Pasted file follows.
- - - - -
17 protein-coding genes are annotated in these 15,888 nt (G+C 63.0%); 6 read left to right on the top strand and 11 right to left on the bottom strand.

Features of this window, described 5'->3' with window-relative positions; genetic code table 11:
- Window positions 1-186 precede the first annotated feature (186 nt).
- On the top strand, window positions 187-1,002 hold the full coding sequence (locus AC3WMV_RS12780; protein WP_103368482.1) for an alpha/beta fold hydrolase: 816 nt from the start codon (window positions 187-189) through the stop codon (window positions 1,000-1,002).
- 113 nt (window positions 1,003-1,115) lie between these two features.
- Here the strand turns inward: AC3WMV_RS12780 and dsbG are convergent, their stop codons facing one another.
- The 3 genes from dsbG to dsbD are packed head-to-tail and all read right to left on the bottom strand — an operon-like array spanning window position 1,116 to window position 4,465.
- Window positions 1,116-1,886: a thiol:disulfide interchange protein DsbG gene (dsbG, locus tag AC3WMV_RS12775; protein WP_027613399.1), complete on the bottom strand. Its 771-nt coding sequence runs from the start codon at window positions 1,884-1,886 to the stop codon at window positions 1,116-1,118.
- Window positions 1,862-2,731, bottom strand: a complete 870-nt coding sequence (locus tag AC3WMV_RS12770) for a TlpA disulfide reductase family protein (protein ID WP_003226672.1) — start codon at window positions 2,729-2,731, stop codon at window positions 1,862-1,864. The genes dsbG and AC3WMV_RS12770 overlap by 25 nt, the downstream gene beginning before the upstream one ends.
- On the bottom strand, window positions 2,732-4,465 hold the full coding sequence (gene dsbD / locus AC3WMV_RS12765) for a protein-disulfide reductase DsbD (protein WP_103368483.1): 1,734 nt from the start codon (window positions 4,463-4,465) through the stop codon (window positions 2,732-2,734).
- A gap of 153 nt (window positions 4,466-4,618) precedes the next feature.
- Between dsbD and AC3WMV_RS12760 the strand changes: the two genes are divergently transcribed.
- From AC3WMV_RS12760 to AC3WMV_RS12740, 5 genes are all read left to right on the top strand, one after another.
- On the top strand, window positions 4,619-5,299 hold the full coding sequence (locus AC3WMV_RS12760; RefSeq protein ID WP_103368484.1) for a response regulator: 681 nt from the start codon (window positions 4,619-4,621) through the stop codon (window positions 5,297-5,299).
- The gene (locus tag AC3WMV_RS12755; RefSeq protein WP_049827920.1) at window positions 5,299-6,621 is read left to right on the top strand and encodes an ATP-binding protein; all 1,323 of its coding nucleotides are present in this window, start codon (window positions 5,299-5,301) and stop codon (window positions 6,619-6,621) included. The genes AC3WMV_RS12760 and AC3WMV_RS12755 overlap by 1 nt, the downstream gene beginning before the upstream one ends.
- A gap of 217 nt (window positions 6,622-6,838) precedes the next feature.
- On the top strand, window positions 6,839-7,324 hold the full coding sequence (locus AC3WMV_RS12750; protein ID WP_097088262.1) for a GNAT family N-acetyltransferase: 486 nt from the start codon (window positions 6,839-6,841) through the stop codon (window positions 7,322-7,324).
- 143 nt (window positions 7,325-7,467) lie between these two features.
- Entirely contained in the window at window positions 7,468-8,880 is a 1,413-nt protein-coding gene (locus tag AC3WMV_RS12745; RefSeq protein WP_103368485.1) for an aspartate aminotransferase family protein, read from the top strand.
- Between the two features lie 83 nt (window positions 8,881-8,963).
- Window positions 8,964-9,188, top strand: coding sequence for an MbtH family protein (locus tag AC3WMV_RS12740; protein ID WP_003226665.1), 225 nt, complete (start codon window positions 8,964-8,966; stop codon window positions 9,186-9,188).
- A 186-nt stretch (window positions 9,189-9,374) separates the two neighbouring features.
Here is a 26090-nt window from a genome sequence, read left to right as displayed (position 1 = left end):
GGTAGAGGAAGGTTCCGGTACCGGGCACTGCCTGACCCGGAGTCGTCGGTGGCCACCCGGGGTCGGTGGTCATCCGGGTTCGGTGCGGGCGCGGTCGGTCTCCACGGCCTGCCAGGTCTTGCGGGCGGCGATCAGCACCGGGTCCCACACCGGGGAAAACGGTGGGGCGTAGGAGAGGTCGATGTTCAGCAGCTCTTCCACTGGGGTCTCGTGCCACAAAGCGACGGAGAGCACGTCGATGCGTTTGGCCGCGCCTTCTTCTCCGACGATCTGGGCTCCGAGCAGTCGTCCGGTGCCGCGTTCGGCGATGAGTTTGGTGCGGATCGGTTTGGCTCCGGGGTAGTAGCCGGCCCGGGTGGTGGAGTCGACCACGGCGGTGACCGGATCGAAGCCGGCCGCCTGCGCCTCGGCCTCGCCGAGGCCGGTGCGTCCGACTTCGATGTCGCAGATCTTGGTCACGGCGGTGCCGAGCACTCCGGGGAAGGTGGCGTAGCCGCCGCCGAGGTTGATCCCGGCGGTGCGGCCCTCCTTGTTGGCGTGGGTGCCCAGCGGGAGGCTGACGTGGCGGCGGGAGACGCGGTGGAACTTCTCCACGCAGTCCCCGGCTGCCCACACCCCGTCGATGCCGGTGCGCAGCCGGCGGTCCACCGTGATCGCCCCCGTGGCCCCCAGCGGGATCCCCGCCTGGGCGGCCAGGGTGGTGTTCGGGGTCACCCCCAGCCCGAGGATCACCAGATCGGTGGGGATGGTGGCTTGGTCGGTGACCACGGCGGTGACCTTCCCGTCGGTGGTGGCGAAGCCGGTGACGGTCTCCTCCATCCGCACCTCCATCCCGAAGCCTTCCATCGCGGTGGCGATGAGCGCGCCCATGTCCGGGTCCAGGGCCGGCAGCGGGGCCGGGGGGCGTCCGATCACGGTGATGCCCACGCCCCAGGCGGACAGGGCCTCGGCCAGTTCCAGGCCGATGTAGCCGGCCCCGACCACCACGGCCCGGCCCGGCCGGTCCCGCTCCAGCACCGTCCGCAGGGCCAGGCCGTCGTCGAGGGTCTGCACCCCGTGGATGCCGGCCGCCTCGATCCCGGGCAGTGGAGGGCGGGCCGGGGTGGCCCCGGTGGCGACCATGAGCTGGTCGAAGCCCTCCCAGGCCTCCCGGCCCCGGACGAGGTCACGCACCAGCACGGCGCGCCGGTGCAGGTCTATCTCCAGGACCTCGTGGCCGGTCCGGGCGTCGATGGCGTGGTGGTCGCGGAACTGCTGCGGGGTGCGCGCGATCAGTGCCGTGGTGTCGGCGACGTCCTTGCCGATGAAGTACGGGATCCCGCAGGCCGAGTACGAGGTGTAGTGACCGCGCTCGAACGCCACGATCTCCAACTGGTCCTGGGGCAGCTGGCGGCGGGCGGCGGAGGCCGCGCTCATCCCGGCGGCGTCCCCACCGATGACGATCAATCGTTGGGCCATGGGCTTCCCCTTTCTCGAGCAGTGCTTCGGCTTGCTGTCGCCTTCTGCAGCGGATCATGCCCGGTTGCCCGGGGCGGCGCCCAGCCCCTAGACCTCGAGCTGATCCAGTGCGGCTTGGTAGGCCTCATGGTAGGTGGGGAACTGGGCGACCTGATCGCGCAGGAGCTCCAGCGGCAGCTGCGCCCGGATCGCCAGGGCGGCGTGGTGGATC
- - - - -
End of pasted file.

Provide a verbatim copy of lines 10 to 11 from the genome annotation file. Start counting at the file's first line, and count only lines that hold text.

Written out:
- On the bottom strand, window positions 2,732-4,465 hold the full coding sequence (gene dsbD / locus AC3WMV_RS12765) for a protein-disulfide reductase DsbD (protein WP_103368483.1): 1,734 nt from the start codon (window positions 4,463-4,465) through the stop codon (window positions 2,732-2,734).
- A gap of 153 nt (window positions 4,466-4,618) precedes the next feature.